But this hasn’t dampened Miles’ proactive spirit. Despite facing the financial and statistical challenges in the industry, her relentless passion for promoting independent and foreign film has made Salem Cinema a shining inspiration for the Salem art community. Miles and her staff proudly support the Salem Progressive Film Series, as well as its other “cinema siblings,” as Miles calls them, in Portland, Eugene, and Corvallis. Being in the industry for over three decades, Miles knows full-well that in order to survive and succeed against the mainstream movie machine, there must be strength in numbers to keep this unique art form alive and well.
And, so far, the surrounding community has been overwhelmingly supportive of Miles’ efforts to raise awareness of the importance of good film in our culture:
“Over and over I hear positive comments from the community,” Miles beams. “It means the world to me to know that what I’ve devoted myself to holds an important place for so many in our community. My patrons are the best of the best and I feel blessed to be supported by such open-minded, caring, intelligent people.”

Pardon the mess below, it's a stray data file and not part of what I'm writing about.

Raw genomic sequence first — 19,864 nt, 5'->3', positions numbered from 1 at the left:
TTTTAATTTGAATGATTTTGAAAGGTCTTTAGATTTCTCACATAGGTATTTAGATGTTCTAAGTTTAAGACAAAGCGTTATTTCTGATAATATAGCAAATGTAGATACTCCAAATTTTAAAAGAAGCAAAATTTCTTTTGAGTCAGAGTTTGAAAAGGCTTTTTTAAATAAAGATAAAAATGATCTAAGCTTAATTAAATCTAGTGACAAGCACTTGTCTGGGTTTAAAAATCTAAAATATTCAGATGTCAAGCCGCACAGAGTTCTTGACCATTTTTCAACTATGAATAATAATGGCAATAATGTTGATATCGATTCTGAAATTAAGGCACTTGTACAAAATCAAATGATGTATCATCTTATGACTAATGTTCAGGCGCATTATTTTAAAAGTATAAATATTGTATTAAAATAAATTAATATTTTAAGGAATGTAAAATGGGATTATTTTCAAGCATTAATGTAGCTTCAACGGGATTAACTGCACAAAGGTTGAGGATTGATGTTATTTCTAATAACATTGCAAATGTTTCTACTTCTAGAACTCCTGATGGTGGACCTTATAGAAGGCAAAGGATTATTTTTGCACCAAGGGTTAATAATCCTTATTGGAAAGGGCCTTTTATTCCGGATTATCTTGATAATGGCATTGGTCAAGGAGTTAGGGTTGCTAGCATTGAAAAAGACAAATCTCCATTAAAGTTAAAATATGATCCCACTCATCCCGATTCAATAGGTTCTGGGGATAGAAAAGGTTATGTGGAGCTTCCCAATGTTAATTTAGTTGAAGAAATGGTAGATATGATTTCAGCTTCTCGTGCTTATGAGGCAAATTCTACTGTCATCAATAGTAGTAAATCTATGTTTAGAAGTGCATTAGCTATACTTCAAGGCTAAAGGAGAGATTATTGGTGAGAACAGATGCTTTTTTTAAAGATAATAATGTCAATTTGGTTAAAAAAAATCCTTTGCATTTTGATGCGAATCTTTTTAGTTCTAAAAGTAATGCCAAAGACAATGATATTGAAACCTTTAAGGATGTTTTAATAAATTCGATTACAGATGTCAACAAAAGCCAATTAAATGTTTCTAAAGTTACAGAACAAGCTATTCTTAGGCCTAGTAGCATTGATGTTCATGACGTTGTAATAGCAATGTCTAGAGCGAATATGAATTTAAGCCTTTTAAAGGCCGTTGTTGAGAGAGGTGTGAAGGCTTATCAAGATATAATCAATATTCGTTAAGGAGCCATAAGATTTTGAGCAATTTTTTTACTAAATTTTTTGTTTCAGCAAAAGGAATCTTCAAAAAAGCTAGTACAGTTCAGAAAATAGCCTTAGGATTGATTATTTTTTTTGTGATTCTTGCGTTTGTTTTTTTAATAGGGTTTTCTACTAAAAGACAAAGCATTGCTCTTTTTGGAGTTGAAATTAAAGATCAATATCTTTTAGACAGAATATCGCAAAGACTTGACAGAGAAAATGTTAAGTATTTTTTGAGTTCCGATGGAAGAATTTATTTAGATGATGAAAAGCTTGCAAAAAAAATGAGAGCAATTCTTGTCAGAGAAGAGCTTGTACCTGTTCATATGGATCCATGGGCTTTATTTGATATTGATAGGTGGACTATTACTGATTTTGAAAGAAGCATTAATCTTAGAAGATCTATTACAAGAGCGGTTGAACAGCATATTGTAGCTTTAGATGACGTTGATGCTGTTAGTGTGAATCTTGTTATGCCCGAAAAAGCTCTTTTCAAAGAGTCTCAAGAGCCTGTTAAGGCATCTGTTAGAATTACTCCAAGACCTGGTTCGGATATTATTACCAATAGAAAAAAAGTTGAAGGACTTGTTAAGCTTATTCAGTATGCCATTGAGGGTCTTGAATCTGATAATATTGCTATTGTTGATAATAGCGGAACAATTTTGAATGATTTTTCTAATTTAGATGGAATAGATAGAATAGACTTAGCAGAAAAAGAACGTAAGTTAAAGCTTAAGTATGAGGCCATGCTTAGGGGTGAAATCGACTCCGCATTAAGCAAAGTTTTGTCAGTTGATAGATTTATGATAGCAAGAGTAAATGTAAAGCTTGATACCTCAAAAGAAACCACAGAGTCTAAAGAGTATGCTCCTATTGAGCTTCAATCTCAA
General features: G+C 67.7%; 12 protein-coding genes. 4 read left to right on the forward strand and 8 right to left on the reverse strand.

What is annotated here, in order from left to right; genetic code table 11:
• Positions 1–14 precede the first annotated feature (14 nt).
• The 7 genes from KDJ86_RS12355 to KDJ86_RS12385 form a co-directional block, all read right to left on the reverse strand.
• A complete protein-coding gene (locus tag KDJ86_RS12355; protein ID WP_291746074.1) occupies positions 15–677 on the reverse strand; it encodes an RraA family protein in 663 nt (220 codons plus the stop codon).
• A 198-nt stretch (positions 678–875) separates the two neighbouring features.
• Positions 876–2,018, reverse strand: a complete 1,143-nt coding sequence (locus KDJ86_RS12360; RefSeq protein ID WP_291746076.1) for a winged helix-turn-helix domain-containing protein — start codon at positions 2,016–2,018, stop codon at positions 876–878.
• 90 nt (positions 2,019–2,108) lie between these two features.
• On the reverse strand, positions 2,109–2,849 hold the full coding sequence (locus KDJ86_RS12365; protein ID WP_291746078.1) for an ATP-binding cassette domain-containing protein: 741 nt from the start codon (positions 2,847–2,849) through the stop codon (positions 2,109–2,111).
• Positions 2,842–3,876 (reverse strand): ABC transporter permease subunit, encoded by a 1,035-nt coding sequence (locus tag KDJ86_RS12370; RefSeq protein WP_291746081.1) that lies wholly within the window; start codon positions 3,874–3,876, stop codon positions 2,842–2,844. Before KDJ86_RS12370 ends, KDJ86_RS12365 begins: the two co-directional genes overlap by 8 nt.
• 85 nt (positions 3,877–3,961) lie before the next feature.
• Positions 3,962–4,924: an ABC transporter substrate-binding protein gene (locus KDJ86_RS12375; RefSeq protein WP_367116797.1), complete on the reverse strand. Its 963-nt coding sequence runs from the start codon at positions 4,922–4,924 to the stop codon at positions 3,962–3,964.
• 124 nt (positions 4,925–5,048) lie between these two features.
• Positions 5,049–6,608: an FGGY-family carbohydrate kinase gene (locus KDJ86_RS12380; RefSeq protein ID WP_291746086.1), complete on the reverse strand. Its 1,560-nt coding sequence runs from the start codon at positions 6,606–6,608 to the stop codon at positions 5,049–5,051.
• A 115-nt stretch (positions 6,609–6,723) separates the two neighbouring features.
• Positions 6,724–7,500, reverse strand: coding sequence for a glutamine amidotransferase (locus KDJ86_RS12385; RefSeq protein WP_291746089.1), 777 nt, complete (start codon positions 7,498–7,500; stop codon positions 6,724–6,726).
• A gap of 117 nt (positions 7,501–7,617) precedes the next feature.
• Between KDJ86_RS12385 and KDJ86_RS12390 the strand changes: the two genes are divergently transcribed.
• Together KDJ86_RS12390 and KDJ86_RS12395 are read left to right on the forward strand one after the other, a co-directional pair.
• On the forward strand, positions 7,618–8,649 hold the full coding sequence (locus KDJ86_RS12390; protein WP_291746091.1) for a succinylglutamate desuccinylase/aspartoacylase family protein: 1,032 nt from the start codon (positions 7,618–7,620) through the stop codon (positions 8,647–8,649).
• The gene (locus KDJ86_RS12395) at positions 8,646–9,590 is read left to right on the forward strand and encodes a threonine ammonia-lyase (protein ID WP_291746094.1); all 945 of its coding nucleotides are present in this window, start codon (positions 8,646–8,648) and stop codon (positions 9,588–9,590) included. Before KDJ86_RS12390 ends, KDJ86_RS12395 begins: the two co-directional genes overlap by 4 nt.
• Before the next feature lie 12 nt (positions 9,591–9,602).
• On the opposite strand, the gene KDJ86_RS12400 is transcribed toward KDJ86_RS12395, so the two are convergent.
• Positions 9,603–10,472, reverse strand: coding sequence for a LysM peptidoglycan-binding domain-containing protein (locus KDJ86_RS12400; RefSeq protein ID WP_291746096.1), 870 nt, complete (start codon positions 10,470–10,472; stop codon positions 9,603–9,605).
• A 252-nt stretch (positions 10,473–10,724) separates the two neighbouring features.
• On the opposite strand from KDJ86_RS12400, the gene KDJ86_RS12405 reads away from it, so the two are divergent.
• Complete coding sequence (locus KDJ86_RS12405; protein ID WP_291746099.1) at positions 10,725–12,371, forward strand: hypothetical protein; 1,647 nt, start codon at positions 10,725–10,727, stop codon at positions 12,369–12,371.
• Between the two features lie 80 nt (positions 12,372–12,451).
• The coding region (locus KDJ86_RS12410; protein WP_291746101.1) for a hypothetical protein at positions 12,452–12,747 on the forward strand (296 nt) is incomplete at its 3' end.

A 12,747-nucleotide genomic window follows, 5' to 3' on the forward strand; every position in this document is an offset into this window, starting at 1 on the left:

What is especially exciting for arthouse theatre owners, is that the film industry is rapidly changing, turning everything on its head from how movies are made, to how they are produced, to how and where they can be viewed. This evolution is making art film more accessible to not only the general public, but to aspiring filmmakers as well. Now, just about anyone with an idea and a way to shoot moving images can be a filmmaker. While mainstream film is made to make money for the studio and to appeal to the masses, with its director bought and paid for, independent film is usually made because the filmmaker has a story to tell and a passion to create. The director and the every aspect of the finished product are very intimately involved, making it a more personable and relatable experience.